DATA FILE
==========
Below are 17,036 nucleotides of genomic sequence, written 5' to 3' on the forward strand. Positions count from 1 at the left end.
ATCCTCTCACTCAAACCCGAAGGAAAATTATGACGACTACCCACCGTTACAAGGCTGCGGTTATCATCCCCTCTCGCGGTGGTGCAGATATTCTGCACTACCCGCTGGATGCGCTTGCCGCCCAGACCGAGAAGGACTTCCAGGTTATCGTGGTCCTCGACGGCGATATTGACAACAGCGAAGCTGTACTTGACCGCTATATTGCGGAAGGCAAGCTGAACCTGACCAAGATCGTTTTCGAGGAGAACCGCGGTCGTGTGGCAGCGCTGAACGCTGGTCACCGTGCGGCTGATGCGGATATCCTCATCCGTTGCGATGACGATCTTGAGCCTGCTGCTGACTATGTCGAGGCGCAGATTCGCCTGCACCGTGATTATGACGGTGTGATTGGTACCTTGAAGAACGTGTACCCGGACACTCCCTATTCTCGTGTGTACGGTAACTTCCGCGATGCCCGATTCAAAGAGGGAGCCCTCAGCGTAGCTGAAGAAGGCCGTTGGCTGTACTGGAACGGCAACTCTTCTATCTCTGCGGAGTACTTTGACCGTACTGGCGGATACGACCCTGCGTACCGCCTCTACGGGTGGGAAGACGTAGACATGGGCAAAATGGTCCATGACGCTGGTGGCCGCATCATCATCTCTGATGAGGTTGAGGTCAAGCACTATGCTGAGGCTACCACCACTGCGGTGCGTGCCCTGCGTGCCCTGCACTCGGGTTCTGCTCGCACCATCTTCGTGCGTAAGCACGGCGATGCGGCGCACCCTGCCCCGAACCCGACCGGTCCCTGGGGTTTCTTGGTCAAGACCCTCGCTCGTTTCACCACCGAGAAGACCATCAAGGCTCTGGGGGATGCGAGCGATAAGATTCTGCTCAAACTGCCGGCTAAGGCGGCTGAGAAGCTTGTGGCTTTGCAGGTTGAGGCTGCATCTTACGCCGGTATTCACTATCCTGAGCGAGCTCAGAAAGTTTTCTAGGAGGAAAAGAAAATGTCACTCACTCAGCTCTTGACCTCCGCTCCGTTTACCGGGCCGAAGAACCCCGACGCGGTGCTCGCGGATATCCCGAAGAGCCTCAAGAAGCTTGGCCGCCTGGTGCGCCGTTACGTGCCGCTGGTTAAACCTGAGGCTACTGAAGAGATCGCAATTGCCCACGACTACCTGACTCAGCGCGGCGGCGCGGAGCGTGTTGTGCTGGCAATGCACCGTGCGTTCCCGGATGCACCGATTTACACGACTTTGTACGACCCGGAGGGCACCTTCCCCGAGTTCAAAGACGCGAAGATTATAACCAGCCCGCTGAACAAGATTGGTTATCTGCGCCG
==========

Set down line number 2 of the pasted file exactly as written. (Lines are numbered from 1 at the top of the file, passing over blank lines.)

ATCCTCTCACTCAAACCCGAAGGAAAATTATGACGACTACCCACCGTTACAAGGCTGCGGTTATCATCCCCTCTCGCGGTGGTGCAGATATTCTGCACTACCCGCTGGATGCGCTTGCCGCCCAGACCGAGAAGGACTTCCAGGTTATCGTGGTCCTCGACGGCGATATTGACAACAGCGAAGCTGTACTTGACCGCTATATTGCGGAAGGCAAGCTGAACCTGACCAAGATCGTTTTCGAGGAGAACCGCGGTCGTGTGGCAGCGCTGAACGCTGGTCACCGTGCGGCTGATGCGGATATCCTCATCCGTTGCGATGACGATCTTGAGCCTGCTGCTGACTATGTCGAGGCGCAGATTCGCCTGCACCGTGATTATGACGGTGTGATTGGTACCTTGAAGAACGTGTACCCGGACACTCCCTATTCTCGTGTGTACGGTAACTTCCGCGATGCCCGATTCAAAGAGGGAGCCCTCAGCGTAGCTGAAGAAGGCCGTTGGCTGTACTGGAACGGCAACTCTTCTATCTCTGCGGAGTACTTTGACCGTACTGGCGGATACGACCCTGCGTACCGCCTCTACGGGTGGGAAGACGTAGACATGGGCAAAATGGTCCATGACGCTGGTGGCCGCATCATCATCTCTGATGAGGTTGAGGTCAAGCACTATGCTGAGGCTACCACCACTGCGGTGCGTGCCCTGCGTGCCCTGCACTCGGGTTCTGCTCGCACCATCTTCGTGCGTAAGCACGGCGATGCGGCGCACCCTGCCCCGAACCCGACCGGTCCCTGGGGTTTCTTGGTCAAGACCCTCGCTCGTTTCACCACCGAGAAGACCATCAAGGCTCTGGGGGATGCGAGCGATAAGATTCTGCTCAAACTGCCGGCTAAGGCGGCTGAGAAGCTTGTGGCTTTGCAGGTTGAGGCTGCATCTTACGCCGGTATTCACTATCCTGAGCGAGCTCAGAAAGTTTTCTAGGAGGAAAAGAAAATGTCACTCACTCAGCTCTTGACCTCCGCTCCGTTTACCGGGCCGAAGAACCCCGACGCGGTGCTCGCGGATATCCCGAAGAGCCTCAAGAAGCTTGGCCGCCTGGTGCGCCGTTACGTGCCGCTGGTTAAACCTGAGGCTACTGAAGAGATCGCAATTGCCCACGACTACCTGACTCAGCGCGGCGGCGCGGAGCGTGTTGTGCTGGCAATGCACCGTGCGTTCCCGGATGCACCGATTTACACGACTTTGTACGACCCGGAGGGCACCTTCCCCGAGTTCAAAGACGCGAAGATTATAACCAGCCCGCTGAACAAGATTGGTTATCTGCGCCG